Clear Eyes, Full Heart, Can't Use: Did Mitt Romney Plagiarize 'Friday Night Lights'?

Mitt Romney Friday Night Lights

Politicians have long appropriated pop culture to lend their campaigns relevancy and catchy hooks, so it wasn't unprecedented when Republican nominee Mitt Romney began using the popular Friday Night Lights catchphrase "Clear eyes, full heart, can't lose" in his bid for the Presidency. That doesn't mean filmmaker Peter Berg has to be happy about it.

In an open letter to Romney, Berg — who directed 2004's Friday Night Lights, adapted from H.G. Bissinger's book about a small Texas town obsessed with football, and created its subsequent spin-off television series — slammed the former Governor of Massachusetts for using the now-famous FNL line.

"Your politics and campaign are clearly not aligned with the themes we portrayed in our series," wrote Berg, who described the citation as plagiarism.

Via EW:

Governor Romney:

I created the TV show “Friday Night Lights” and came up with the phrase “Clear Eyes, Full Hearts, Can’t Lose.”

I was not thrilled when I saw that you have plagiarized this expression to support your campaign by using it on posters, your facebook page and as part of your stump speeches. Your politics and campaign are clearly not aligned with the themes we portrayed in our series.

The only relevant comparison that I see between your campaign and “Friday Night Lights” is in the character of Buddy Garrity — who turned his back on American car manufacturers selling imported cars from Japan.

Your use of the expression falsely and inappropriately associates “Friday Night Lights” with the Romney/Ryan campaign. Mitt, we all wish you and your family all the best. We are grateful for your support of our beloved show, but we are not in any way affiliated with you or your campaign. Please come up with your own campaign slogan.

Peter Berg.

To be fair, President Obama's campaign also used the slogan, albeit less overtly and on Tumblr.

I guess that was at least football-related, and therefore more closely aligned with the themes Berg & Co. portrayed in their series.


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  • Jake says:

    I'm confused. A show about Texas high school football has more in common with a democrat candidate from Chicago than a republican one? I understand that Berg is unhappy because he wrote those words that Romney is using, but I think he's taking some serious liberties suggesting that the only thing this republican has in common with his show is the bad guy. I guess Berg doesn't know that much about Texas or high school football. After all, his uncle (the author of the original book, FRIDAY NIGHT LIGHTS) is a big Romney supporter.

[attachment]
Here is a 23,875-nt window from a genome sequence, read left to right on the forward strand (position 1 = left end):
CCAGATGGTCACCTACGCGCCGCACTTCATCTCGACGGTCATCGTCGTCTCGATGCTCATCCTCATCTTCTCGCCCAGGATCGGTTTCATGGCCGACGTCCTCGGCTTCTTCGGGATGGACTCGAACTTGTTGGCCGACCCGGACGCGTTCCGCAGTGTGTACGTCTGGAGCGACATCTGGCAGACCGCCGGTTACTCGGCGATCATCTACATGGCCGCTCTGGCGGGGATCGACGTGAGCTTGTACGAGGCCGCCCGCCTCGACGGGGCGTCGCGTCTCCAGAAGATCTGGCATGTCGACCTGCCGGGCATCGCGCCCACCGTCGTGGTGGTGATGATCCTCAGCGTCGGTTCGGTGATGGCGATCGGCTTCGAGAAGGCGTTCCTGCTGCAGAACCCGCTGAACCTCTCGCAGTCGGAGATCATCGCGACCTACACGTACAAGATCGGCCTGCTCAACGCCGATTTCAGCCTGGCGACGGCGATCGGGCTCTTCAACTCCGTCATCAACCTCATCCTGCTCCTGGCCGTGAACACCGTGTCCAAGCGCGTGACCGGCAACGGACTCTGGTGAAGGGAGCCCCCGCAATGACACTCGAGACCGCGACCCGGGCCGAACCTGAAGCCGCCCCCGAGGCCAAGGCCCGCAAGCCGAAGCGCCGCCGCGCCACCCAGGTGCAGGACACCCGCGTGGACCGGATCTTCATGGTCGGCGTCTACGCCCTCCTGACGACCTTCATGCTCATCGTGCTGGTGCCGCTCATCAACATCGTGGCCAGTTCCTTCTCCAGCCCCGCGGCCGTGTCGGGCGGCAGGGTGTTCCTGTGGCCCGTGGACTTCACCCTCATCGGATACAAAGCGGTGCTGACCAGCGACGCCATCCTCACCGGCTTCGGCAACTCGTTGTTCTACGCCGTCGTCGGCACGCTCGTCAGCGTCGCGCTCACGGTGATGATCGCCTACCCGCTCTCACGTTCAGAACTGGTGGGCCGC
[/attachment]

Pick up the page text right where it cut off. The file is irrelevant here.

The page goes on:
Not trying to be political. I am so sick of how partisan this country is and that's what I see coming from Berg here.

    Wish we had more moderates and independents today.

    • Joe says:

      Agreed but it aint going to happen. Politics has become the equivalent of the Kardashians - Love em or hate em they get both sides fired up and get traffic. If you look at the “most commented” stories on any entertainment sites it’s always the debates or celebrity quotes about O/Romney. So should we blame ourselves for feeding into it? BTW can we get rid of the open letter?

  • Jan Kubicki says:

    The issue here is not politics, it's the expropriation without permission of someone's copyrighted material. THey should observe the law, not claim special privileges to steal.

    • Jake says:

      Well yes and no. Of course there is a copyright issue, although it's a pretty weak claim, since it isn't a cut a dry example of profiting from someone else's work. But Berg does have a legitimate claim. But his open letter is NOT about copyright. It's as political as can be. If it was just copyright issue, a simple cease and desist would have taken care of it. But instead, it is overt political grandstanding, which is what I am disappointed in.

      The sad thing in America is that no matter who wins this election, half the country will be angry. We have a serious lack of leadership on both sides and our split media is constantly doing character assassination to either candidate, which makes it impossible to unite behind anyone. Berg is adding to that polarization here in kind of unfounded way. It's not like Romney is using a quote from Harry Belafonte or some other clear left wing source. It's a show set deep in the heart of one of the reddest states in the nation. I guess Berg is just in denial about that.